My 5 Senses in the Basque Country

An experience a little shy of 21 full days, will forever hold a special place in my memory of the 7,716 days I’ve been alive. I can honestly say San Sebastian, the Basque Country, and its culture touched me in so many ways I would run out of space trying to describe. Starting from my arrival at the Bilbao airport, the sight and smell of the beach , my first pinxto bite, and more, the Basque Country fully captivated every single one of my five senses.


On the day of our arrival a group of us found it imperative we see the beach and it did not disappoint. The sand was a light tan color, the water was as blue as the pictures with sailboats and ships visible in the far distance where Monte Urgull stood in the center creating the perfect panoramic postcard opportunity; and I was standing right in front of it.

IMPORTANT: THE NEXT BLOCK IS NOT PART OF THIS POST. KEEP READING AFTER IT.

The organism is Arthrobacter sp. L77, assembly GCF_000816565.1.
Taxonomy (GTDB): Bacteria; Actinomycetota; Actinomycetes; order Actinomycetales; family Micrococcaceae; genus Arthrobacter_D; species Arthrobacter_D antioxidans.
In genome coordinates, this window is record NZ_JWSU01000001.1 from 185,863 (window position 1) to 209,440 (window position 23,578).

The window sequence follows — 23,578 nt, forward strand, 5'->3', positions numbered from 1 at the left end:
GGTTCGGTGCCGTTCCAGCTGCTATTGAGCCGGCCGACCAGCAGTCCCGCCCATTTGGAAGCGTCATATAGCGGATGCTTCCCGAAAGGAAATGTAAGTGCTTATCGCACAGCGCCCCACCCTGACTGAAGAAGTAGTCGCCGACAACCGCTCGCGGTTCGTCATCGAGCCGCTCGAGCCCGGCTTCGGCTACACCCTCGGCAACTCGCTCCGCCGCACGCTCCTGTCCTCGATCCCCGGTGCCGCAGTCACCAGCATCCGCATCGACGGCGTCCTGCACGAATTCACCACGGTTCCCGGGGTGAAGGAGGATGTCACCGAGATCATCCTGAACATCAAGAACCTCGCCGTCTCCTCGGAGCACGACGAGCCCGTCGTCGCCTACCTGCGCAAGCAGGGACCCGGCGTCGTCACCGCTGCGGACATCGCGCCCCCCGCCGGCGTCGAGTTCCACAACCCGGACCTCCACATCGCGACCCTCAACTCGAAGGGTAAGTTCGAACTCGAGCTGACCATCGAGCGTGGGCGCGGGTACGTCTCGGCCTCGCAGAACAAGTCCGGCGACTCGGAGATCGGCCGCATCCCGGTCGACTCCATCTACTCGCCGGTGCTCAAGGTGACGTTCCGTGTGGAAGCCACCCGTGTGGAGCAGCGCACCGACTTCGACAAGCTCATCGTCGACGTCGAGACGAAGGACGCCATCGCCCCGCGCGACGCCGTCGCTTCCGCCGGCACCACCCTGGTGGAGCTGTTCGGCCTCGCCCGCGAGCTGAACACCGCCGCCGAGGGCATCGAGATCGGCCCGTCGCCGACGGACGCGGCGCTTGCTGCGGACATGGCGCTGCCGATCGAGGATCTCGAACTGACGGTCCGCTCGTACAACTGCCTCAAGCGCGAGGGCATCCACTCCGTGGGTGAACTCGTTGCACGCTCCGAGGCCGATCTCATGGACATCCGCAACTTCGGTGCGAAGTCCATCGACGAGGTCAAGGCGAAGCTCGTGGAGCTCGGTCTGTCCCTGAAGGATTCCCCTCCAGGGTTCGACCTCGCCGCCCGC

I never really understood what people meant when they called something romantic until we stepped foot in Biarritz, France. The streets were lined with beautifully designed architecture, homes with a balcony at every level, corners decorated with Pastry shops and small town cafes, it was scenic. The beach was equally stunning as countless surfers tackled the waves, people sun bathed, others enjoyed the many food options and souvenir shops that surrounded the water; hotels in the shape of castles and we were standing right in the middle of it. Someone described the small city as “romantic, almost as if written by a woman;” which is a very 21st century expression but I think slightly covers the immense beauty and tranquility Biarritz had to offer.

Although many breathtaking sights fill the memory of my iPhone and mind, the last I would like to mention is the fireworks of Semana Grande. I haven’t attended many firework shows in my lifetime; so when my friends and I took our food to-go and ran toward the boardwalk to have a better view and that first firework exploded, I was massively pleased. There were thousands of people watching from the beach, others standing at the boardwalk, many of us finding a spot in “parte vieja” and in those 15 minutes a huge wave of happiness took over me and the city as we watched the sky sparkle from the spectacle.